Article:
I was catching up with my old lover TiVo last night, having been occupied every night for the past week and a half (by the end of this busy stretch, I’ll have had daily & nightly obligations for a solid two weeks).
Top priorities: America’s Next Top Model and Top Chef.
Top Chef‘s episode of two weeks ago, the one where they cater the dinner for the nonprofit, was especially timely in light of the work happening here on this blog this week. Aside from the fundraising aspect, I want to draw your attention to the post-elimination aspect of the episode, where the formerly-chummy contestants break down into a full-on shouting match that nearly becomes a lesbianism-fueled brawl (perhaps she needs “Pocket Shiva,” the calming doll device for lesbians, as recently seen on The Big Gay Sketch Comedy Show).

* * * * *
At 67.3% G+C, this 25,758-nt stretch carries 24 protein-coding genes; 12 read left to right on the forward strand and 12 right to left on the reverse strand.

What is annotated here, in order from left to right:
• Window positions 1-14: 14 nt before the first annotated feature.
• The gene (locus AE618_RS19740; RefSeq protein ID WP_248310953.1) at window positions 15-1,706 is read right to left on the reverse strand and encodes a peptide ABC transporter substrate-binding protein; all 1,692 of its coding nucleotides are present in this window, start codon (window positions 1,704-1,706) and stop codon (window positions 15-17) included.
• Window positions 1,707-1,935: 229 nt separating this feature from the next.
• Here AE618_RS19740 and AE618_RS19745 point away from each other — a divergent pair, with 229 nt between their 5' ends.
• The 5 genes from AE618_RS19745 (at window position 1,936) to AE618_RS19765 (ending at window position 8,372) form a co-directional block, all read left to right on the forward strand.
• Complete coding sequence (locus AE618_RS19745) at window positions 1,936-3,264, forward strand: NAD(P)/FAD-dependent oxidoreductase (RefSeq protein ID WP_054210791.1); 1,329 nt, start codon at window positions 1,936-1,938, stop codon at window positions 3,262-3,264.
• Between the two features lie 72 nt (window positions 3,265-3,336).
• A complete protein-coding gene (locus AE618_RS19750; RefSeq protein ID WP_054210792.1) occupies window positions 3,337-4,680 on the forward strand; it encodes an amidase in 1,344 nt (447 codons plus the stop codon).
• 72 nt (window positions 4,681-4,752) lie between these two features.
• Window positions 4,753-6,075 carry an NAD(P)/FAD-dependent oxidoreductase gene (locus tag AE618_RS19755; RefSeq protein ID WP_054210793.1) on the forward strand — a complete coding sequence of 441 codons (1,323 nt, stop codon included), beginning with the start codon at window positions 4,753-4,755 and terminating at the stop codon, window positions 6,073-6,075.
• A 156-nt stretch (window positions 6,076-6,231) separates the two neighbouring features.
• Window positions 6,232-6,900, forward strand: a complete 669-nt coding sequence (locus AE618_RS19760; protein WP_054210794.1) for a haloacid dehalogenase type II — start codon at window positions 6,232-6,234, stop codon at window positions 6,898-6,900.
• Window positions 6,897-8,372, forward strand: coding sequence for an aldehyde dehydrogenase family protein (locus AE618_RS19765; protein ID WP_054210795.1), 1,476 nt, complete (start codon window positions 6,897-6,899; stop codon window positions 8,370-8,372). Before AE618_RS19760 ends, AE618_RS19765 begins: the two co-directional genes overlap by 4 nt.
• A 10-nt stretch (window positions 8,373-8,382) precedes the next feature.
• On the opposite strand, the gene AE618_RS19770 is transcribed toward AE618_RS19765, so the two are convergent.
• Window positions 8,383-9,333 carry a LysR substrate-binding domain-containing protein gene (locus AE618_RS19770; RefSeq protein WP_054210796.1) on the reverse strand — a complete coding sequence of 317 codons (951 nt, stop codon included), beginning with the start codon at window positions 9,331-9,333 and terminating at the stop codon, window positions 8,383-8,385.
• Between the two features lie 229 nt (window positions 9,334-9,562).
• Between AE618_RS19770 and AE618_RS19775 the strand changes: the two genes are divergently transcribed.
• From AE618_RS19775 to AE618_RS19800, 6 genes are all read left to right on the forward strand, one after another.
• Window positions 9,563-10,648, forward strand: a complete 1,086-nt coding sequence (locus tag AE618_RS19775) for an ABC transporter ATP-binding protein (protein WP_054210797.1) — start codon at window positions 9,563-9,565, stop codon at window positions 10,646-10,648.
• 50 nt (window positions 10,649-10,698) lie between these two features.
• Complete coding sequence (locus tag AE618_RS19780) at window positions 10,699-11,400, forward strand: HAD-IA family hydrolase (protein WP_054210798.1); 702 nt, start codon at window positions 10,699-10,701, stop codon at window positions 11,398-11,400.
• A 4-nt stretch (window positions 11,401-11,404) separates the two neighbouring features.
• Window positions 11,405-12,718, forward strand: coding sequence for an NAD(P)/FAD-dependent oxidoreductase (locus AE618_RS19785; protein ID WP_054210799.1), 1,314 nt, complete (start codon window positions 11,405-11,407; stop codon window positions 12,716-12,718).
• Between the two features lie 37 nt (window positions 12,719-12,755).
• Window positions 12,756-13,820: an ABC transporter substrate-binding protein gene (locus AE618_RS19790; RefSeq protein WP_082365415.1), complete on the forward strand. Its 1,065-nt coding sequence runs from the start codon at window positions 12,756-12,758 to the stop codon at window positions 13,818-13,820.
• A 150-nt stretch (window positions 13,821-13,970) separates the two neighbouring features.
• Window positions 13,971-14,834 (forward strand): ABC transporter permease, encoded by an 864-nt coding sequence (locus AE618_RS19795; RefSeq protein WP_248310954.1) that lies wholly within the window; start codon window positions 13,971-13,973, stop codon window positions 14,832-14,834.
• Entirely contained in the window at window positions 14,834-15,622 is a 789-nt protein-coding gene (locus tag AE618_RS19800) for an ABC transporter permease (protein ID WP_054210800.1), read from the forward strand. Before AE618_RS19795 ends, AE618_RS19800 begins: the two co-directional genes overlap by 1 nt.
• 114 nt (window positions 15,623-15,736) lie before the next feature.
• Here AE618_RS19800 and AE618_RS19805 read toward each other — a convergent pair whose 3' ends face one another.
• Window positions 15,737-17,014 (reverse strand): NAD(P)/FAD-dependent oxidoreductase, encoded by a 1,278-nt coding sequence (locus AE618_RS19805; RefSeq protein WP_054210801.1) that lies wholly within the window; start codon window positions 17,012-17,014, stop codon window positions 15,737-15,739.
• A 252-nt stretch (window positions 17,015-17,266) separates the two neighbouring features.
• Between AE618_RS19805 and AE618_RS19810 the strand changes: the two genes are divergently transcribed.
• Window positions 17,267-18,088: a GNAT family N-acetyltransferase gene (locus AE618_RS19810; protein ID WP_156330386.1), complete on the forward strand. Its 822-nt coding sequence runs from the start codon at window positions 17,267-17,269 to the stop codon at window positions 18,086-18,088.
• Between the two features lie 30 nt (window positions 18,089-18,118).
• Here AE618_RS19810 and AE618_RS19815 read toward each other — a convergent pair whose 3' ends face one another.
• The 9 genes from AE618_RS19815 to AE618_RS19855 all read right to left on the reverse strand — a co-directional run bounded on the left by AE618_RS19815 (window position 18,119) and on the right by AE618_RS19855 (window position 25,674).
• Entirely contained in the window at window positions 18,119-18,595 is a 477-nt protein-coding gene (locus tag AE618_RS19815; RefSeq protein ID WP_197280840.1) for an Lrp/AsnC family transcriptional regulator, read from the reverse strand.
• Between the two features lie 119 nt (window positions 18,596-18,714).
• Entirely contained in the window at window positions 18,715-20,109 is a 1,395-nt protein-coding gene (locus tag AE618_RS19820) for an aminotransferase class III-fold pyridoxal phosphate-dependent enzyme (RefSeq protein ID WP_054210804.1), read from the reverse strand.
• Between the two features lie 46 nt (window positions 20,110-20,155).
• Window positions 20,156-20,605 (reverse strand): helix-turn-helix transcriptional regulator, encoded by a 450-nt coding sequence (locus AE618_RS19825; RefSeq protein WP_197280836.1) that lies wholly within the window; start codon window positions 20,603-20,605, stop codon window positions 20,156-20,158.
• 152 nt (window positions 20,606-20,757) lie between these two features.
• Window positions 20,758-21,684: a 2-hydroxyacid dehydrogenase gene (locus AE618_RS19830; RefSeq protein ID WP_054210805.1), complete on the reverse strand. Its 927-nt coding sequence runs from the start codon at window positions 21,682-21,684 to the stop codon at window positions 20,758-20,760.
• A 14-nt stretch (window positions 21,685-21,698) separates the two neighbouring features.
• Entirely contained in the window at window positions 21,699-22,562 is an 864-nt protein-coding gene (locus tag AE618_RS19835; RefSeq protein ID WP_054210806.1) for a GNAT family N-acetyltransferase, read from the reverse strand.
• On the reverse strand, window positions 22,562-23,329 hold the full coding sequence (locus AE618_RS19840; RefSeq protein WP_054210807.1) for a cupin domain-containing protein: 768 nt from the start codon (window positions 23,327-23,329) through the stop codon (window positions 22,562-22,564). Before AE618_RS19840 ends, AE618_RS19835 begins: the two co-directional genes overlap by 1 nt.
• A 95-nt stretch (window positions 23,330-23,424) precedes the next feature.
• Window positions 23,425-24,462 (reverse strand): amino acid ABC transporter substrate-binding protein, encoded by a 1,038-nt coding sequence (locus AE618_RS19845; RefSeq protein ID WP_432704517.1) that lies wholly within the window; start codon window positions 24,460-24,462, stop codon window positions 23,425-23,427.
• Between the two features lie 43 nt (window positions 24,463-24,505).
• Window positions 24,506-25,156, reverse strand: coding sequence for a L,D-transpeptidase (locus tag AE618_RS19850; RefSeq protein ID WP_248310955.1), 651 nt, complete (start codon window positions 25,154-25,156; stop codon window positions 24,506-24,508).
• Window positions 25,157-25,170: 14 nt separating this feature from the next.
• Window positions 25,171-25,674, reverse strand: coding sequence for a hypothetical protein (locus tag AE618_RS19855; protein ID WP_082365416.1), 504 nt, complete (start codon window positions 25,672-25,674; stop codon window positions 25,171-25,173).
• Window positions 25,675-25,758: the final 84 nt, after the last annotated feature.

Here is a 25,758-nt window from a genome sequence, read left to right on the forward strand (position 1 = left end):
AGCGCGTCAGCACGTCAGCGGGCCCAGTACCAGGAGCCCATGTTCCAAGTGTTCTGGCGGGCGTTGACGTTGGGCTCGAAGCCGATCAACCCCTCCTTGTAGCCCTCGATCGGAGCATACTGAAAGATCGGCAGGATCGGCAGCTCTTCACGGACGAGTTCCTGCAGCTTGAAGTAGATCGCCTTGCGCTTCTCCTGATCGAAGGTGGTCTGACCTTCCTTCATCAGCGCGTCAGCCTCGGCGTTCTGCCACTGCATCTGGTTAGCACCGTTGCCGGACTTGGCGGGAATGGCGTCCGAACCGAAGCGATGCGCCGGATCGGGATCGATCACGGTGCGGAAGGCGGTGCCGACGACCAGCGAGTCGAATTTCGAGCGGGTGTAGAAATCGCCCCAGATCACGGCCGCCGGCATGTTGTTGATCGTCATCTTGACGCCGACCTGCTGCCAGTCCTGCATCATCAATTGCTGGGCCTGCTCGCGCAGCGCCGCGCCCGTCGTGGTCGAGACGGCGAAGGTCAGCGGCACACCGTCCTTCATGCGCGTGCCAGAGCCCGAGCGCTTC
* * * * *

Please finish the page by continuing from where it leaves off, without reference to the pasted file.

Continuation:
What you’ll noticed about this argument, and many reality-tv arguments, is the use of Godard’s jump cutting technique, where, to paraphrase the words of the NYT article referenced yesterday, Godard kept only the shots he liked and cut out anything he didn’t like. The jarring result is inspired and brilliant, and was then an entirely new approach to editing.
Now, it keeps the viewer from being bored and allows contestants to appear to be awfully articulate when arguing–or, at least, it preserves for us only their most serious examples of jackassery.
And really—isn’t that what television’s for?